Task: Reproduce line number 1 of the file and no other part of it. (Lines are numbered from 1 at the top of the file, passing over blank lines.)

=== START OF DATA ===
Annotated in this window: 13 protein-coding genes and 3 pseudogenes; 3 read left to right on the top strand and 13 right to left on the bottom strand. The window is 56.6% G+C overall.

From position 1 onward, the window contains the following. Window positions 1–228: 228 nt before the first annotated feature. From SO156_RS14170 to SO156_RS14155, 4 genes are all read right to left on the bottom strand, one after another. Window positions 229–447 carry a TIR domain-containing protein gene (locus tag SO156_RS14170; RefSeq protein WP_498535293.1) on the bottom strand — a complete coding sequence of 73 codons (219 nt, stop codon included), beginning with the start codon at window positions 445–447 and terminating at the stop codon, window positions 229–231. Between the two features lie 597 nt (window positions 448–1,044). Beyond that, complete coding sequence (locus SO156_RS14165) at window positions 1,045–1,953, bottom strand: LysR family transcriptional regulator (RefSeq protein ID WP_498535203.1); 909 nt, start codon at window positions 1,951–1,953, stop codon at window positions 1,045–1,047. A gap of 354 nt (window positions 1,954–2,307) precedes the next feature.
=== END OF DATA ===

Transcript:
Annotated in this window: 13 protein-coding genes and 3 pseudogenes; 3 read left to right on the top strand and 13 right to left on the bottom strand. The window is 56.6% G+C overall.